Illustration: Lazaro Gamio/Axios

As the Chinese government accelerates its crackdown on Hong Kong's pro-democracy protesters, the Trump administration has sharpened its view of the world's most important bilateral relationship.

What's happening: Senior officials tell me they are increasingly concerned about Beijing's treatment of activists in Hong Kong and, increasingly, fear overreach that could also target Taiwan. This comes as any chance of an armistice in the trade war seems to be shrinking away.

Why it matters: Based on numerous conversations with Trump administration officials over the last few weeks, it is clear that many of the president's top advisers view China first and foremost as a national security threat rather than as an economic partner.

  • This is a new normal. And it's poised to affect huge parts of American life, from the cost of many consumer goods — likely to go up under a punishing new round of tariffs — to the nature of this country's relationship with the government of Taiwan.
  • Trump himself still views China primarily through an economic prism. But the angrier he gets with Beijing, the more receptive he is to his advisers' hawkish stances toward China that go well beyond trade.
  • The big open question remains whether Trump's anger with China — especially its flooding of the U.S. with deadly fentanyl and its backtracking on promises to make huge agricultural purchases — will ever grow to such a point that he wants to move in a tougher direction on national security and human rights. If he gets to that point, his advisers will have plenty of hawkish policy ideas waiting for his green light.

Behind the scenes: A New York Times op-ed by Hong Kong activists Joshua Wong and Alex Chow — titled "The People of Hong Kong Will Not Be Cowed by China" — has been circulating inside the administration. And U.S. officials have been reviewing reports of Chinese authorities snatching protesters off the streets.

  • Senior administration officials have also contemplated selling another tranche of advanced weaponry to Taiwan, beyond the recent F-16 fighter jet sale, according to 3 sources briefed on the sensitive internal conversations. A senior administration official cautioned that these talks may go nowhere and that Trump would probably hesitate to expand his fight with China to include Taiwan.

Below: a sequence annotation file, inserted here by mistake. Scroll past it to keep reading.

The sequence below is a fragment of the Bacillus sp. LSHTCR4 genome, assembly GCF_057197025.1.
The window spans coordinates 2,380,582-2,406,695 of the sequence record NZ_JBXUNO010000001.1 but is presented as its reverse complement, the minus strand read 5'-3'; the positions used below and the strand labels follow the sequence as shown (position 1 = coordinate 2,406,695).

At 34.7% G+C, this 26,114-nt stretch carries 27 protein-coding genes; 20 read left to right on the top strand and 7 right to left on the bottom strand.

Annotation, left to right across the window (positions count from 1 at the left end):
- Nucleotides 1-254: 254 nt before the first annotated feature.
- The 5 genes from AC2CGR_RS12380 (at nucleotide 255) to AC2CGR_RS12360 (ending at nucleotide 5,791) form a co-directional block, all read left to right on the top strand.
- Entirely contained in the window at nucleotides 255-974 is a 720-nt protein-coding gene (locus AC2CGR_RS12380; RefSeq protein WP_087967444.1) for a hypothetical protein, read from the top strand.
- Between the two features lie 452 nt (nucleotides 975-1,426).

• Trump administration officials have also discussed terminating the State Department's self-imposed restrictions on contact with Taiwanese officials. A policy under discussion would let Taiwanese officials attend meetings at State Department headquarters and send direct letters to State.
  • A State Department official responded to this reporting: "The Department of State regularly reviews our activities with Taiwan, within the scope of our unofficial relationship. As of this time, no decisions to change current practices have been made."
  • If the State Department made such a change, it would stick in China's craw and lessen the chances of a trade deal. But it wouldn't be the first departure from the status quo under this administration. Trump enraged Beijing and broke decades of protocol a few weeks after he was elected by taking a phone call from Taiwan's leader.

The big picture: As the Hong Kong situation deteriorates, the Trump administration is entering the tensest stage of its economic standoff with China. The situation is further complicated by China's militarization of the South China Sea and dominant role in propping up North Korea's rogue regime.